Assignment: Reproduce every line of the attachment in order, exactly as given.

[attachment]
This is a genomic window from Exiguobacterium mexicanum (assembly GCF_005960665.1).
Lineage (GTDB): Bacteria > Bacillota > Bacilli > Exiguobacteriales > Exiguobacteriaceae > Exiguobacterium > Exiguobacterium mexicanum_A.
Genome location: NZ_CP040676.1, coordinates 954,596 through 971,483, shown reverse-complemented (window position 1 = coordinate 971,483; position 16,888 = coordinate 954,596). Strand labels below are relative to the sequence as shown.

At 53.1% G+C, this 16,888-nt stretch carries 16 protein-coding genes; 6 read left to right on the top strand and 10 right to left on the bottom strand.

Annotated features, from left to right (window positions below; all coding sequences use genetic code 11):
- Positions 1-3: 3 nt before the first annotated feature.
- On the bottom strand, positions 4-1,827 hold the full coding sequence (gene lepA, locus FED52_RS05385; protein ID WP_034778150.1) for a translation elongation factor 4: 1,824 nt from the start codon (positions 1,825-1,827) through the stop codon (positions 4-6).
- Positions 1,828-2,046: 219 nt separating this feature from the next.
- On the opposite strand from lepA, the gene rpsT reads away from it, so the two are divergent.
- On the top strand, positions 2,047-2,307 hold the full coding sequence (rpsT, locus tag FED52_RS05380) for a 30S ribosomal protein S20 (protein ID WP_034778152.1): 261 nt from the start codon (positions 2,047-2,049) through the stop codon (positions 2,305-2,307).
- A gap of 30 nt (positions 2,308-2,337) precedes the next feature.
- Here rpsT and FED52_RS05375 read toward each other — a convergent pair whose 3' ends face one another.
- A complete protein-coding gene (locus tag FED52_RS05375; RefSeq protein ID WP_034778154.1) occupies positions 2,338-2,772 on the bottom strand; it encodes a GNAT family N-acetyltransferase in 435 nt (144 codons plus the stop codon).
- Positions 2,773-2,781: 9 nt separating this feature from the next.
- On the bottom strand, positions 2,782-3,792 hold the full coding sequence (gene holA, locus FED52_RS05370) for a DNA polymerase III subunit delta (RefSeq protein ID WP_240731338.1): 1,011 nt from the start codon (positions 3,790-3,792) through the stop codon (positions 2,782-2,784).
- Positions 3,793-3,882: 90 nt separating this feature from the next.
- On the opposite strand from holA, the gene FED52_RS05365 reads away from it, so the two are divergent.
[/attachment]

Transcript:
This is a genomic window from Exiguobacterium mexicanum (assembly GCF_005960665.1).
Lineage (GTDB): Bacteria > Bacillota > Bacilli > Exiguobacteriales > Exiguobacteriaceae > Exiguobacterium > Exiguobacterium mexicanum_A.
Genome location: NZ_CP040676.1, coordinates 954,596 through 971,483, shown reverse-complemented (window position 1 = coordinate 971,483; position 16,888 = coordinate 954,596). Strand labels below are relative to the sequence as shown.

At 53.1% G+C, this 16,888-nt stretch carries 16 protein-coding genes; 6 read left to right on the top strand and 10 right to left on the bottom strand.

Annotated features, from left to right (window positions below; all coding sequences use genetic code 11):
- Positions 1-3: 3 nt before the first annotated feature.
- On the bottom strand, positions 4-1,827 hold the full coding sequence (gene lepA, locus FED52_RS05385; protein ID WP_034778150.1) for a translation elongation factor 4: 1,824 nt from the start codon (positions 1,825-1,827) through the stop codon (positions 4-6).
- Positions 1,828-2,046: 219 nt separating this feature from the next.
- On the opposite strand from lepA, the gene rpsT reads away from it, so the two are divergent.
- On the top strand, positions 2,047-2,307 hold the full coding sequence (rpsT, locus tag FED52_RS05380) for a 30S ribosomal protein S20 (protein ID WP_034778152.1): 261 nt from the start codon (positions 2,047-2,049) through the stop codon (positions 2,305-2,307).
- A gap of 30 nt (positions 2,308-2,337) precedes the next feature.
- Here rpsT and FED52_RS05375 read toward each other — a convergent pair whose 3' ends face one another.
- A complete protein-coding gene (locus tag FED52_RS05375; RefSeq protein ID WP_034778154.1) occupies positions 2,338-2,772 on the bottom strand; it encodes a GNAT family N-acetyltransferase in 435 nt (144 codons plus the stop codon).
- Positions 2,773-2,781: 9 nt separating this feature from the next.
- On the bottom strand, positions 2,782-3,792 hold the full coding sequence (gene holA, locus FED52_RS05370) for a DNA polymerase III subunit delta (RefSeq protein ID WP_240731338.1): 1,011 nt from the start codon (positions 3,790-3,792) through the stop codon (positions 2,782-2,784).
- Positions 3,793-3,882: 90 nt separating this feature from the next.
- On the opposite strand from holA, the gene FED52_RS05365 reads away from it, so the two are divergent.